Use this URL to cite or link to this record in EThOS: http://ethos.bl.uk/OrderDetails.do?uin=uk.bl.ethos.654712
Title: Microalgae as a novel production platform for antibacterial proteins
Author: Stoffels, L.
ISNI:       0000 0004 5359 5001
Awarding Body: University College London (University of London)
Current Institution: University College London (University of London)
Date of Award: 2015
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Abstract:
Widespread antibiotic resistance among pathogenic bacteria and the low specificity of these drugs cause a pressing need for the development of novel antibiotics. Endolysins are proteins that are produced by bacteriophage infected cells and digest the bacterial cell wall for phage progeny release. These efficient enzymes are highly specific for the target bacteria without affecting other species. Development of resistance against endolysins is rare, because they evolved to target molecules that are essential for bacterial viability. Taken together, this makes them promising novel antibiotics. The development of recombinant endolysins as antibacterial agents requires an inexpensive and safe production platform. Microalgae emerged as an alternative expression platform in the last years. This study investigated therefore the production of endolysins in two distinct microalgal systems, the eukaryotic green microalga Chlamydomonas reinhardtii and the cyanobacterium Synechocystis sp. PCC 6803. C. reinhardtii is an attractive production platform for therapeutic proteins, due to the lack of endotoxins and infectious agents and its GRAS status (Generally Recognised as Safe). Synechocystis is a prokaryotic system and is natural transformable. Both offer established techniques for the expression of foreign genes and can be cultivated in full containment in simple photobioreactors. Transgenic lines of C. reinhardtii and Synechocystis expressing endolysins specific to the human pathogens Streptococcus pneumoniae and Staphylococcus aureus were created. The S. pneumoniae-specific endolysin Pal has been purified in an active form and its specificity and efficiency in killing the target bacterium demonstrated in vitro. Another endolysin specific to Propionibacterium acnes, a bacterium involved in the skin condition acne vulgaris, was synthesised in Synechocystis. The synthesis of the endolysins in the microalgae was analysed under the influence of different expression elements and at different growth stages, and the yields of recombinant protein were quantified to evaluate microalgae as a production platform for antibacterial and other protein therapeutics.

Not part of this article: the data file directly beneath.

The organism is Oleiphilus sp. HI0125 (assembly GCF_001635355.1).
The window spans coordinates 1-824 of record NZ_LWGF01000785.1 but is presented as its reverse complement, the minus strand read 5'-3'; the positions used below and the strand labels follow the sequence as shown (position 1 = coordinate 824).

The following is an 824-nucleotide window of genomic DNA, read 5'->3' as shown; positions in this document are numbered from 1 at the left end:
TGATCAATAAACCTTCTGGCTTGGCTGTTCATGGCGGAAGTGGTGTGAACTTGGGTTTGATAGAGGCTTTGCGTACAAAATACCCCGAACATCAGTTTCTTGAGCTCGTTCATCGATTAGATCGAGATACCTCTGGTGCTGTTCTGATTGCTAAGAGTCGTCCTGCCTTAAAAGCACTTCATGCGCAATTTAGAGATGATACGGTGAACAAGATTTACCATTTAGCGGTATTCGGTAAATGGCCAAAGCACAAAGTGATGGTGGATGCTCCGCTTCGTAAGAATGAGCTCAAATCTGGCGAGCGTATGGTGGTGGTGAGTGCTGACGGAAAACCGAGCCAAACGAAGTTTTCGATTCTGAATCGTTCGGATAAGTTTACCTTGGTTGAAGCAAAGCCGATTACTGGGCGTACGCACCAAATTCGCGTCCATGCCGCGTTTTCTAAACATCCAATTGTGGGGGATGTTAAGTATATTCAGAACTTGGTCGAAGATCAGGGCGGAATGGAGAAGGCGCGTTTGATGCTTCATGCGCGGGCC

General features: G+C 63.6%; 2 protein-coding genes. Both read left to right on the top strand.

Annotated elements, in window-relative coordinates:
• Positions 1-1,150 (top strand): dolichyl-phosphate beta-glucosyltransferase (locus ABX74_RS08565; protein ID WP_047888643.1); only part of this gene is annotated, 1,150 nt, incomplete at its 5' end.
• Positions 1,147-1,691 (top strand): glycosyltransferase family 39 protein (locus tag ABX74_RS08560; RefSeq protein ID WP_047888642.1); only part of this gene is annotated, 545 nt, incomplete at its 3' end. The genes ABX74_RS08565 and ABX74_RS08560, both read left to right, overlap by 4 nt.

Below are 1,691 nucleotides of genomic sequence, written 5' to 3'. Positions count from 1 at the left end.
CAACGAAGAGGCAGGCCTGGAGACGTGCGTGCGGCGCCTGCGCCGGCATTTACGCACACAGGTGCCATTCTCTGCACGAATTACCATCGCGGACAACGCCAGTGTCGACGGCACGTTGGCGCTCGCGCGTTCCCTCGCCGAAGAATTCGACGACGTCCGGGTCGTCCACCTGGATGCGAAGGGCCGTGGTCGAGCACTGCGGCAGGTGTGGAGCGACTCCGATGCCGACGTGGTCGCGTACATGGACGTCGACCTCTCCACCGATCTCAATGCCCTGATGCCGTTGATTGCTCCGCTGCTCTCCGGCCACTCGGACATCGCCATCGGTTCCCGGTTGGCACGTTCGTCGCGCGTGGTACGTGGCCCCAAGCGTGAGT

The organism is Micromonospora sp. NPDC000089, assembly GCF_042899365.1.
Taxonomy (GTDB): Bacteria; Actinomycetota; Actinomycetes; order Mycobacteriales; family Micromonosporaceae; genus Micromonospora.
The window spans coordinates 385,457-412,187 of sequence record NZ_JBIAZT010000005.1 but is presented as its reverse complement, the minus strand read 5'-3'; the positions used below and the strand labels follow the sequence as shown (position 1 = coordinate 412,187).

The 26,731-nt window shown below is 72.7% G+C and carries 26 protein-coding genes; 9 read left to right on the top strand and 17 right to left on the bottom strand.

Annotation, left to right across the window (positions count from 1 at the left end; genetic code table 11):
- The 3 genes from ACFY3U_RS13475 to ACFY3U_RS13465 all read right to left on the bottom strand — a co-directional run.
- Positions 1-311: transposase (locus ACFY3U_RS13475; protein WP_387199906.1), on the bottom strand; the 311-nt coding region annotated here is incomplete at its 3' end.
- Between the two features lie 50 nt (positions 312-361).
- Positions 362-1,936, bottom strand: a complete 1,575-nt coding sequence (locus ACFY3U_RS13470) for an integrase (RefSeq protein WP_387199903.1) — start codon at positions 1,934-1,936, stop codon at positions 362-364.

Supervisor: Not available Sponsor: Not available
Qualification Name: Thesis (Ph.D.) Qualification Level: Doctoral
EThOS ID: uk.bl.ethos.654712  DOI: Not available
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